The weather is warming up, and that means that much of Ruffner's wildlife normally hidden from plain view or undercover in the colder months is venturing out in the open to soak up some rays, and snakes are no exception. As cold-blooded animals, snakes have to sunbathe on rocks and other head-absorbent surfaces in order to raise their body temperature and maintain a healthy metabolic rate. This is why, for the most part, you see more snakes in the spring and summer months, though their numbers actually stay about the same throughout the year. This is important, because snakes are a wonderful natural population control of insects and rodents, which make up a large portion of their diet.
One large rat snake can eat dozens of rats and mice each year! Without our slithery friends, we would be swarming with unchecked populations of rodents. Snakes are also a very important dietary item for animals such as owls and hawks. So, as you can see, just like every tree, flower, and insect, like all species of flora and fauna at Ruffner, snakes constitute an absolutely essential link in the chain of ecological interdependence.
Just the other day, I was hiking on the Quarry Trail when I came across a Gray ratsnake. Initially, I was a bit startled, freezing in my tracks, but soon I continued on my way. The snake couldn't have cared less, He might as well have been on Spring Break. If you see a snake on the trail, leave it be. They're just trying to stay warm.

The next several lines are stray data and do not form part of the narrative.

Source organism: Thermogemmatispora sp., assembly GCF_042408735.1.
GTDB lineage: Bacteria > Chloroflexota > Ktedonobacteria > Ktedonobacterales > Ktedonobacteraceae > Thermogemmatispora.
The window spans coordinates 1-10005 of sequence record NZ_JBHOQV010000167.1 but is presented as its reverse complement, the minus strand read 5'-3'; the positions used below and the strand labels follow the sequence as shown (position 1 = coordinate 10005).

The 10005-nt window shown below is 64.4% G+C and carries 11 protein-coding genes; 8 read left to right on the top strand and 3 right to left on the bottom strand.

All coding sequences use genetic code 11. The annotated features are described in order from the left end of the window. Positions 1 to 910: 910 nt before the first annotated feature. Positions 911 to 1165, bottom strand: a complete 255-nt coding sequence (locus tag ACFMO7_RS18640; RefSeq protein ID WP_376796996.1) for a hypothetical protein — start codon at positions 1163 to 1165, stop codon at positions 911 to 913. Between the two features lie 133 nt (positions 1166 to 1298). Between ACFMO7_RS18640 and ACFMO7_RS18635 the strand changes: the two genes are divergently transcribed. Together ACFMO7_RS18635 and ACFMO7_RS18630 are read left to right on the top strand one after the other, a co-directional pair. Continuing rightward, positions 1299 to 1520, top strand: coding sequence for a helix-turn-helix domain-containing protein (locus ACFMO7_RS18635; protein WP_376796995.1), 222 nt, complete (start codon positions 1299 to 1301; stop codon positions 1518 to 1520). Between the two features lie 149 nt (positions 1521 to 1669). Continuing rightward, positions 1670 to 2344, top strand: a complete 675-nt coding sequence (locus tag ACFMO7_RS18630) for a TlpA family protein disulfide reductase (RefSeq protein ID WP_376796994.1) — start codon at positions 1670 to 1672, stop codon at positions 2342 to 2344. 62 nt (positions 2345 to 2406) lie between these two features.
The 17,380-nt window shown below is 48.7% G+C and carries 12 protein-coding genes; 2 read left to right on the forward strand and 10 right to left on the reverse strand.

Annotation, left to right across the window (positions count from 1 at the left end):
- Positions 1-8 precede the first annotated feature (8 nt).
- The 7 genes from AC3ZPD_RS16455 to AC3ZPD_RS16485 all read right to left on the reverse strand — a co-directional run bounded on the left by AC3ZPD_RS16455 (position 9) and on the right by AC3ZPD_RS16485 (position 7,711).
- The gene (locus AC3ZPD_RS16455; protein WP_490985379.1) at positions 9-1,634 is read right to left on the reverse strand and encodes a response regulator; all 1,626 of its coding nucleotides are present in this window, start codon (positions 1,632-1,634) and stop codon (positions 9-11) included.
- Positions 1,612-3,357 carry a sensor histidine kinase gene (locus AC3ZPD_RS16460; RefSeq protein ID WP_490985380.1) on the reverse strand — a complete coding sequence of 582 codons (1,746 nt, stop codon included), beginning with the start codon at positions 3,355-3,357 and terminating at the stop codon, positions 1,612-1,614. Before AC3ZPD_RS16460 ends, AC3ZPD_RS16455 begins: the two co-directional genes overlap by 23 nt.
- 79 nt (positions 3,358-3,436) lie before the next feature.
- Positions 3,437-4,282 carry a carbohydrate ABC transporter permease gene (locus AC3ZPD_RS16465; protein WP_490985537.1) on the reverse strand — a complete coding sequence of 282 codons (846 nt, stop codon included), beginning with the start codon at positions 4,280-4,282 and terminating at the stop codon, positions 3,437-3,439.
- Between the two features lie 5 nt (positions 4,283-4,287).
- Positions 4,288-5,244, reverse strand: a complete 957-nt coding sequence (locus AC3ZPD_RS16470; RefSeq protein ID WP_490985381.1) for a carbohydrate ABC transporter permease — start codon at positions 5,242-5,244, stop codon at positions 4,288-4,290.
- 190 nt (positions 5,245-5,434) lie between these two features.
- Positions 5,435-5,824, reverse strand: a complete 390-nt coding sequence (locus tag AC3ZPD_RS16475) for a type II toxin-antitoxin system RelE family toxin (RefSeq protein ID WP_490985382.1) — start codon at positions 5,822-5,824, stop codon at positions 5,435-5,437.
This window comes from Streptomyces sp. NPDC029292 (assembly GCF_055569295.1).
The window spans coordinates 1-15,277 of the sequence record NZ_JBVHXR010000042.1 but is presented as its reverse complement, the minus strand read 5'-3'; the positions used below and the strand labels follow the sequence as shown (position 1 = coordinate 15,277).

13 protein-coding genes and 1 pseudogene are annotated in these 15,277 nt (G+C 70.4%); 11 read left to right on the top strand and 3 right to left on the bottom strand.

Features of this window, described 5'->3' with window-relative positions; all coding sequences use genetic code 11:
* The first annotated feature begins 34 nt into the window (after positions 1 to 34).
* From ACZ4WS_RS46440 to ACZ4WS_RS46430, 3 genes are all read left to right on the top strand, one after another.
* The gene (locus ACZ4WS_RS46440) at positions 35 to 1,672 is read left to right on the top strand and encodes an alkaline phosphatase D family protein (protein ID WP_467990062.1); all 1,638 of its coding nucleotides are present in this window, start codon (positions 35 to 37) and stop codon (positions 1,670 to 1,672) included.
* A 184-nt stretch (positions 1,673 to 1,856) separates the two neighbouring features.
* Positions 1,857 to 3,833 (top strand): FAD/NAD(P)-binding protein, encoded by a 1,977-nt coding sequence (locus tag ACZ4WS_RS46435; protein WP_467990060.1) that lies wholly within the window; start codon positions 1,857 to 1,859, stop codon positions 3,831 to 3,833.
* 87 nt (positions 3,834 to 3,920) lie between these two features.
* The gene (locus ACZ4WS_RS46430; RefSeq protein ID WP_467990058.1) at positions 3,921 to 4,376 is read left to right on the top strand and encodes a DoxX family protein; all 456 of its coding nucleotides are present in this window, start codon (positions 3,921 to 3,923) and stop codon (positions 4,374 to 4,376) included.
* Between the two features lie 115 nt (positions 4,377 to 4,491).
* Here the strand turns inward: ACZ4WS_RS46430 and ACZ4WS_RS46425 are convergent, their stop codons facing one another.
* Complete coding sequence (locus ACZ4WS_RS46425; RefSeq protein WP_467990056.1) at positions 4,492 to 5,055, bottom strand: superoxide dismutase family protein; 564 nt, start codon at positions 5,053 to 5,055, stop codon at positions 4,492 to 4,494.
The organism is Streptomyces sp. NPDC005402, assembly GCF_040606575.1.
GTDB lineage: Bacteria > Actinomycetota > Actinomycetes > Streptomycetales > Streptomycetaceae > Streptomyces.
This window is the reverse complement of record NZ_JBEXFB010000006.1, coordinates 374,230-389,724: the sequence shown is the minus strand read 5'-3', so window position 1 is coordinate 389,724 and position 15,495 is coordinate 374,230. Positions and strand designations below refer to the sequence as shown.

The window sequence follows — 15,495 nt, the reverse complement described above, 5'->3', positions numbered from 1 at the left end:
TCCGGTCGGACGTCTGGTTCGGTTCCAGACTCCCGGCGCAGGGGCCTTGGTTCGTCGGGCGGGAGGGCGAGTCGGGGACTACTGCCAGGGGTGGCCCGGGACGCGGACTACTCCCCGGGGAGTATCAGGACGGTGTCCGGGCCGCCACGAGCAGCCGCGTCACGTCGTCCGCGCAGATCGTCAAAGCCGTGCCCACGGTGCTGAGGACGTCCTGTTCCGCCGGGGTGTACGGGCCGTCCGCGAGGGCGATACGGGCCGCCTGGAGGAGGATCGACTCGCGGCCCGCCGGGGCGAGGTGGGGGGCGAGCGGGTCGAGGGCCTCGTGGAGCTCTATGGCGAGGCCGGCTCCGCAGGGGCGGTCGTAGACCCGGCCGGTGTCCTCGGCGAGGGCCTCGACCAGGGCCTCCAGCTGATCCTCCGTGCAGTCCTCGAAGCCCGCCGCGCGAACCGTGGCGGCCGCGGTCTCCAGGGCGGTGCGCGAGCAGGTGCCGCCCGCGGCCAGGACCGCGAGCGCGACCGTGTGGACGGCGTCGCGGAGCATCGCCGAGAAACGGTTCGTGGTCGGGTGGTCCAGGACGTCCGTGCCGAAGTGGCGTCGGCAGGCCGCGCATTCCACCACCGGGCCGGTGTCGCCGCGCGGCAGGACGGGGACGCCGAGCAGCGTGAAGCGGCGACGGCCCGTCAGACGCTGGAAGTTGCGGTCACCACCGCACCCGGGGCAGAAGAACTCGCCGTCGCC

Here are some snake tips from our Wildlife Curator, Chivon Morse, and remember, Ruffner is big enough for us all, from insects to snakes to human beings.
There is no sure way to keep a snake out of your yard. However, there are a few things you can do to make your yard not as inviting:
1. Keep your grass mowed short. Snakes, like most animals, like to hide under cover. So do the small mammals that snakes eat.
2. Remove all unused debris from your yard, such as wood piles and abandoned toys. Snakes are quiet creatures that like to hide under and in things that aren't used or moved often.
3. Do not leave pet food outside. Pet food attracts rodents, which then attracts snakes.
4. Clean up under your bird feeders. Anything birds might drop can attract squirrels and other rodents, which will then attract snakes.
1. Wear closed toed shoes and long pants when hiking
2. Pay attention to where you are walking; snakes like to bask in the sunlight while stretched out on trails
3. Keep your pets on leash at all times. A dog who is off leash doesn't just scare other hikers—off-leash dogs can also scare snakes and other wildlife who may react defensively.
4. Do not go into any caves or mine sites not just because they are unsafe, but they might also be hiding spots for snakes temporarily escaping the heat of the day. Same goes for reaching under or turning over large rocks.
If you get bitten by a snake and are unsure if it is venomous or not, call poison control at 1-800-222-1222. If you suspect it was a venomous snake, go to a hospital immediately. Snake bite kits and other methods of first aid are generally ineffective.